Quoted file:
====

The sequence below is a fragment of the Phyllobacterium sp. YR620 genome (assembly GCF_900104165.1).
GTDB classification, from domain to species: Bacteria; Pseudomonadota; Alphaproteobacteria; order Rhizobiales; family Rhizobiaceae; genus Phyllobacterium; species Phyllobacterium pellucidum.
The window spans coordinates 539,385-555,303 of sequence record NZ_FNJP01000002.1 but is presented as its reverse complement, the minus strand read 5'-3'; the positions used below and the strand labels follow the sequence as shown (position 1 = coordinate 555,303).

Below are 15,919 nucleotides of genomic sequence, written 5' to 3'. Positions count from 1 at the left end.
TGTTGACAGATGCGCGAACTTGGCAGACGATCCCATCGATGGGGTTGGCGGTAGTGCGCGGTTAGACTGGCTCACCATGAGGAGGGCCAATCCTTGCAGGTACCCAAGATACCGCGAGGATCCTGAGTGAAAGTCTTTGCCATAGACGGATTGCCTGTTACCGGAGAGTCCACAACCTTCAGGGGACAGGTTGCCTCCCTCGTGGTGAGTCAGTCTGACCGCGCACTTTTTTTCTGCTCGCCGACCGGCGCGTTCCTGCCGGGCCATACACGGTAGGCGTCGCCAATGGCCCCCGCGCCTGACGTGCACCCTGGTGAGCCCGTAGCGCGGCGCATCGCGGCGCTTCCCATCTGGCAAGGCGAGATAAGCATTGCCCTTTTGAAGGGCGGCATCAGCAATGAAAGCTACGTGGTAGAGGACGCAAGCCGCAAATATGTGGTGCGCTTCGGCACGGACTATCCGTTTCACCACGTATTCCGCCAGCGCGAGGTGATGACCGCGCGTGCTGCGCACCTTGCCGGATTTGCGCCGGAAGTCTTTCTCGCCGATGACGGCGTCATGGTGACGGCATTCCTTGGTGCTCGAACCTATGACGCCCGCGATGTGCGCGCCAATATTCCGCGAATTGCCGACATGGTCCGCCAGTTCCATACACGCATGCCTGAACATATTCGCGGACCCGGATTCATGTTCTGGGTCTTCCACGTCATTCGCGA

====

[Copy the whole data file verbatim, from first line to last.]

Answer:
The sequence below is a fragment of the Phyllobacterium sp. YR620 genome (assembly GCF_900104165.1).
GTDB classification, from domain to species: Bacteria; Pseudomonadota; Alphaproteobacteria; order Rhizobiales; family Rhizobiaceae; genus Phyllobacterium; species Phyllobacterium pellucidum.
The window spans coordinates 539,385-555,303 of sequence record NZ_FNJP01000002.1 but is presented as its reverse complement, the minus strand read 5'-3'; the positions used below and the strand labels follow the sequence as shown (position 1 = coordinate 555,303).

Below are 15,919 nucleotides of genomic sequence, written 5' to 3'. Positions count from 1 at the left end.
TGTTGACAGATGCGCGAACTTGGCAGACGATCCCATCGATGGGGTTGGCGGTAGTGCGCGGTTAGACTGGCTCACCATGAGGAGGGCCAATCCTTGCAGGTACCCAAGATACCGCGAGGATCCTGAGTGAAAGTCTTTGCCATAGACGGATTGCCTGTTACCGGAGAGTCCACAACCTTCAGGGGACAGGTTGCCTCCCTCGTGGTGAGTCAGTCTGACCGCGCACTTTTTTTCTGCTCGCCGACCGGCGCGTTCCTGCCGGGCCATACACGGTAGGCGTCGCCAATGGCCCCCGCGCCTGACGTGCACCCTGGTGAGCCCGTAGCGCGGCGCATCGCGGCGCTTCCCATCTGGCAAGGCGAGATAAGCATTGCCCTTTTGAAGGGCGGCATCAGCAATGAAAGCTACGTGGTAGAGGACGCAAGCCGCAAATATGTGGTGCGCTTCGGCACGGACTATCCGTTTCACCACGTATTCCGCCAGCGCGAGGTGATGACCGCGCGTGCTGCGCACCTTGCCGGATTTGCGCCGGAAGTCTTTCTCGCCGATGACGGCGTCATGGTGACGGCATTCCTTGGTGCTCGAACCTATGACGCCCGCGATGTGCGCGCCAATATTCCGCGAATTGCCGACATGGTCCGCCAGTTCCATACACGCATGCCTGAACATATTCGCGGACCCGGATTCATGTTCTGGGTCTTCCACGTCATTCGCGA